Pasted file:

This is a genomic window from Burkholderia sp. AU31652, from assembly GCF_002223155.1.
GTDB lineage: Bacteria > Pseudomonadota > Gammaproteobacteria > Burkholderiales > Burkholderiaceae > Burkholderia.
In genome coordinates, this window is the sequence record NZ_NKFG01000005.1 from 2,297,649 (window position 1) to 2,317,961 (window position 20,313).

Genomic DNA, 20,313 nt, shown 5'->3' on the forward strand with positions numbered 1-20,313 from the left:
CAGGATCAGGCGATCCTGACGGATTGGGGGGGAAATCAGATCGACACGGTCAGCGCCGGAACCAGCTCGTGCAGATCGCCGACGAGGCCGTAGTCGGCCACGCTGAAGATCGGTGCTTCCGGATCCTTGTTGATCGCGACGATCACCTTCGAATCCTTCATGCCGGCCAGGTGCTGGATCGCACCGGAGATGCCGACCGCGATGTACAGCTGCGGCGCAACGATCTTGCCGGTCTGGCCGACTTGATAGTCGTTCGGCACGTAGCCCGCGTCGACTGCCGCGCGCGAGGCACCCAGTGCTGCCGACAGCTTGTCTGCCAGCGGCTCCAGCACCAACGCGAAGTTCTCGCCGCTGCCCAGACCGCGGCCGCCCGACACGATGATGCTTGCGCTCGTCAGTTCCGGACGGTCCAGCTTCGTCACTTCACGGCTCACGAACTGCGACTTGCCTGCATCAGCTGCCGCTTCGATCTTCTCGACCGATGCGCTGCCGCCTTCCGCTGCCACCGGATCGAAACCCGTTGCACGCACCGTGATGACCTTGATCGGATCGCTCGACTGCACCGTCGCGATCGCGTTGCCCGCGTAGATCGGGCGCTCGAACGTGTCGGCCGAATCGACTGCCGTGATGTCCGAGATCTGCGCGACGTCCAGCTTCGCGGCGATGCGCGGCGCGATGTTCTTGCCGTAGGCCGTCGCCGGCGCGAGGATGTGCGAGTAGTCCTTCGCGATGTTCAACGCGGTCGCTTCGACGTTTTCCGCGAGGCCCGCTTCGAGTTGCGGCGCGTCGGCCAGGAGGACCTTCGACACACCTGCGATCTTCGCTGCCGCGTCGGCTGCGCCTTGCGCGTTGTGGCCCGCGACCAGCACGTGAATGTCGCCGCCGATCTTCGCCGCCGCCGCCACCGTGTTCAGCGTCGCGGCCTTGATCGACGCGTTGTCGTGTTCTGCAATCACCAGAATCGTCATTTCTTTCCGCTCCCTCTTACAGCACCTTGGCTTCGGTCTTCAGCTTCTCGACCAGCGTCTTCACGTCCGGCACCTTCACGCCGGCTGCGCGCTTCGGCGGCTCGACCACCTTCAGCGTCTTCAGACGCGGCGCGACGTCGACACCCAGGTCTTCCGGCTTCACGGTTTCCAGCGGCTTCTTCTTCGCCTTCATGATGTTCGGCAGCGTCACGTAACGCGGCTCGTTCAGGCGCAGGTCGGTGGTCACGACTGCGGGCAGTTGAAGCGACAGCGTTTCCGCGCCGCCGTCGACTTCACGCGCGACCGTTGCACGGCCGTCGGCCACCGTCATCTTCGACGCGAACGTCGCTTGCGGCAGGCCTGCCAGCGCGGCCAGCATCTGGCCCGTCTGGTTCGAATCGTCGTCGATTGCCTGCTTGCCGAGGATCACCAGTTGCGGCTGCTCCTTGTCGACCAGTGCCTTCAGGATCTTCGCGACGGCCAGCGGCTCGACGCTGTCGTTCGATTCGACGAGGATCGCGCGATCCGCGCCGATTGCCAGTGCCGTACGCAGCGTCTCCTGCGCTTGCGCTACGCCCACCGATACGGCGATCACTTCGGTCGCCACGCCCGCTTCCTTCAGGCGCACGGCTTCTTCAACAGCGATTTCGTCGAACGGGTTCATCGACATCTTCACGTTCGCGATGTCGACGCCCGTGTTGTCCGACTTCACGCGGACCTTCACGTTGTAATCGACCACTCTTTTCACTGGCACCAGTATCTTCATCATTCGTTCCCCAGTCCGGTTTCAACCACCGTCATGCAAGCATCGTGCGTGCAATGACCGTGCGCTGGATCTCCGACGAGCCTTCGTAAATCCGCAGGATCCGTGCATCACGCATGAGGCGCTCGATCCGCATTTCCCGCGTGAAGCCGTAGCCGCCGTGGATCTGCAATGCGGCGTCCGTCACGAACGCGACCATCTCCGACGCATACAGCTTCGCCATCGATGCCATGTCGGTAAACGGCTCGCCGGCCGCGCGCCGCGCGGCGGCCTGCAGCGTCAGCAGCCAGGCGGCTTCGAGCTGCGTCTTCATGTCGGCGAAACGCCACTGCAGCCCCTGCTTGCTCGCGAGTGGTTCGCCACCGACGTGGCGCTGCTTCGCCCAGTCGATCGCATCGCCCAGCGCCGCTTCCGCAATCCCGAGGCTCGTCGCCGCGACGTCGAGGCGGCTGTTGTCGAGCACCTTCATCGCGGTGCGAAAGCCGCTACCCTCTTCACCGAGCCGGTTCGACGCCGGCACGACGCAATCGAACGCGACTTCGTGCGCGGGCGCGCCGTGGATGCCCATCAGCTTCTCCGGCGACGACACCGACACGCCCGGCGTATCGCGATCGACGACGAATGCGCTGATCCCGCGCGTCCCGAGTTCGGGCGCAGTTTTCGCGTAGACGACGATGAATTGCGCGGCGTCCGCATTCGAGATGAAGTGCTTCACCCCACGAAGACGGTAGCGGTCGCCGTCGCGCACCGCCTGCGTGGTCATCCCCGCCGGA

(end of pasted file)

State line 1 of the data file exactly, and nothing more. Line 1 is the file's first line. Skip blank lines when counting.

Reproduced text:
This is a genomic window from Burkholderia sp. AU31652, from assembly GCF_002223155.1.